Futures were pointing towards a rough open this morning as continued concerns over Europe and U.S. debt continue to plague the market. Overseas markets have traded lower for much of the morning on a weaker euro while the Financial stocks here at home continue to take a pounding.
Bank of America (BAC, $9.64, down $0.35) is at fresh 52-week lows (and a 2-year low) ahead of its earnings announcement tomorrow, before the bell. The company is expected to report a loss of 90 cents a share on revenue of $12.34 billion. BofA “preannounced” their results in late June after saying they were taking a $14 billion charge to settle their mortgage issues. Otherwise, the company would have earned near $0.30 a share or so.
Goldman Sachs (GS, $127.78, down $2.38) is also at fresh 52-week lows and will report their Q2 earnings on Tuesday, before the market opens. Wall Street is looking for earnings of $2.27 a share on revenue of $8.14 billion, on average. Analysts’ estimates range from a high of $3.36 to a low of $1.80 with revenue ranging from $7 to $10 billion. Given these numbers, there is a chance for an earnings surprise or a big disappointment.
We have covered both companies for years and we said once Goldman broke below $135, it would be a sign to back away from the sector for a few months. In mid-May, here were our thoughts on BofA:
“Bank of America (BAC, $11.99, up $0.06) broke below $12 a share on Friday and is on its way of testing its 52-week low of $10.91. At some point folks, this is a $20 stock but it might take a few years to get there. Most of the financial websites will list the “book value” of Bank of America at $20 which means shares are trading at half their book. However, we like to look at the “tangible” book value which for BofA is $12-$13.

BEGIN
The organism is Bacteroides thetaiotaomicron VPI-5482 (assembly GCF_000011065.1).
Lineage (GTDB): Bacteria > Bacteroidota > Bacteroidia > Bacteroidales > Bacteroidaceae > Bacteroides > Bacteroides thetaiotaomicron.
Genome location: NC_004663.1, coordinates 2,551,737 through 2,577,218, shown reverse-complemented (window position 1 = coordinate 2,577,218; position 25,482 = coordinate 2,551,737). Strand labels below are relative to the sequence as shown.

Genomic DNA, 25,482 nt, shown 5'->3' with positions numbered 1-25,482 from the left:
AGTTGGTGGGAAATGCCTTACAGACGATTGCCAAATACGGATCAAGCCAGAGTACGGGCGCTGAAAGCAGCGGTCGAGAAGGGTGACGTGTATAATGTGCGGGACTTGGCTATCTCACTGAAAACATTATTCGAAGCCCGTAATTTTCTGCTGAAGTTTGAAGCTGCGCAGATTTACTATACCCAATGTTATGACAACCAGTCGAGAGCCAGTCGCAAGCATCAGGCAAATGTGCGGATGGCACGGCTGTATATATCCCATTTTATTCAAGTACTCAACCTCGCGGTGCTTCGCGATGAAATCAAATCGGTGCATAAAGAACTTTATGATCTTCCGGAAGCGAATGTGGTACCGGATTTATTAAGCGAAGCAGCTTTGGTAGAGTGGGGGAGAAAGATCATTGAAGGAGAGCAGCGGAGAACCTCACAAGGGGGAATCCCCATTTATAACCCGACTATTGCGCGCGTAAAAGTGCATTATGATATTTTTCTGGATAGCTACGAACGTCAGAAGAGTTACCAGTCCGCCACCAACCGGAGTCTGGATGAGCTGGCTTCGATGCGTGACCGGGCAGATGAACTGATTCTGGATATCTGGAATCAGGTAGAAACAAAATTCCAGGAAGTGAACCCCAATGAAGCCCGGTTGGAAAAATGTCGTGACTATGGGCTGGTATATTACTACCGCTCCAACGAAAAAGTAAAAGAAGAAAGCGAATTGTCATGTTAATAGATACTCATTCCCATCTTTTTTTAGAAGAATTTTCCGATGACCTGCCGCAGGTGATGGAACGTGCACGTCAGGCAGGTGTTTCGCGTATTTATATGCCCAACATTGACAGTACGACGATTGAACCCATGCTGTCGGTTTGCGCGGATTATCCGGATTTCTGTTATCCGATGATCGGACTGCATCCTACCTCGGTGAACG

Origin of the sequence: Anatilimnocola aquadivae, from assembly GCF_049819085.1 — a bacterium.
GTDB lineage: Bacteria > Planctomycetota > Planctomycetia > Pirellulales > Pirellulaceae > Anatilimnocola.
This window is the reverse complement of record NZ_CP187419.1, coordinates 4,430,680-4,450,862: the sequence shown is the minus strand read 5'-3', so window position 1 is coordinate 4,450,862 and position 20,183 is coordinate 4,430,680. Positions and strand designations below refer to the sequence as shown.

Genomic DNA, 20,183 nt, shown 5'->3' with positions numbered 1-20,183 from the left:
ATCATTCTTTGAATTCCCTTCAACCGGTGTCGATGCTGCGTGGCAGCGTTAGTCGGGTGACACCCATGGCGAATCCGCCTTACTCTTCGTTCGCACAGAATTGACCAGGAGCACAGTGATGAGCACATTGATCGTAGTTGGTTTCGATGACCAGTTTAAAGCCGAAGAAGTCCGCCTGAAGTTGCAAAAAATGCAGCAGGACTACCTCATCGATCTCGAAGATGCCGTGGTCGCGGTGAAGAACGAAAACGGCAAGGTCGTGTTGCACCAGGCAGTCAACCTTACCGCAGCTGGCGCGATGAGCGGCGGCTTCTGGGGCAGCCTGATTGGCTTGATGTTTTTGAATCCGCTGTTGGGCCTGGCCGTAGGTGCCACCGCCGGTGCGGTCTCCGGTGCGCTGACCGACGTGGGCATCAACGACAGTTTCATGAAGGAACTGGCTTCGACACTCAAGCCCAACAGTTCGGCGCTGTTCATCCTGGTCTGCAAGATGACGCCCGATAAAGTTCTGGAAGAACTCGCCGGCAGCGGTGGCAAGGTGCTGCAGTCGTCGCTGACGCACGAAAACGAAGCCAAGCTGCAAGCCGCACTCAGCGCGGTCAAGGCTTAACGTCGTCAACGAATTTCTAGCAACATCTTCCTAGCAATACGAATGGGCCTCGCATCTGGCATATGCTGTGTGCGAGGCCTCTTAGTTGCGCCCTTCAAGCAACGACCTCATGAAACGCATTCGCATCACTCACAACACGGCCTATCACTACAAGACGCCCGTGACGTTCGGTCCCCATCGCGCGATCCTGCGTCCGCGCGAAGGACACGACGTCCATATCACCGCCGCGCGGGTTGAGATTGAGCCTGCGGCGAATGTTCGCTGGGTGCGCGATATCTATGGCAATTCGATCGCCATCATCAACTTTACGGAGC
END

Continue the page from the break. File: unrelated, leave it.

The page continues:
The tangible book value is what shareholders can expect to receive if Bank of America goes bankrupt and its assets are liquidated. The higher the tangible book value, the better, as it provides shareholders with more insurance. At some point, the Financial stocks will bounce back but we are hoping shares of BofA can come down a little more.” (END)
There is still further risk for the Financial stocks and our feeling is in 3 months they will be a buy, if not sooner. At some point, we may use LEAP options to play a rebound as some of these stocks approach their 2009 levels. For those of you that haven’t been with us for long, take a look at our 2009 Portfolio Track Record inside our Members Area. If you are not a member we can email you our results but it is starting to “feel” like we are repeating a process that could payoff big-time in 6-12 months.
For instance, in March 2009, Bank of America was at $5 a share and we suggested buying the May 6 call options which were trading for 75 cents at the time. A month later, shares had rebounded and were at $10 while the call options we recommended were at $5.00. The stock returned 100% in a month while the options returned 567%!
If you would have bought 20 contracts for $1,500, you would have netted $8,500 in 30 days. At the same time, we also suggested the Bank of America July 10 call options at 30 cents which our subscribers closed out at $1.60 which comes out to a return of 433%.
Our point is this quarter will be lousy for some Financial stocks while others will come in with better-than-expected numbers. Now might be a good time to continue shorting or buying put options on some of these names but we are waiting for the right opportunity to go long both Goldman and BofA which may be 3-6 months.
As far as the market, the support levels we covered this morning are being tested to a “T” as the Dow is down 145 points to 12,334 while the S&P is off 17 points to 1,299. The Nasdaq is lower by 40 points to 2,750.
We have a lot to cover in our Members Area so let’s get to it.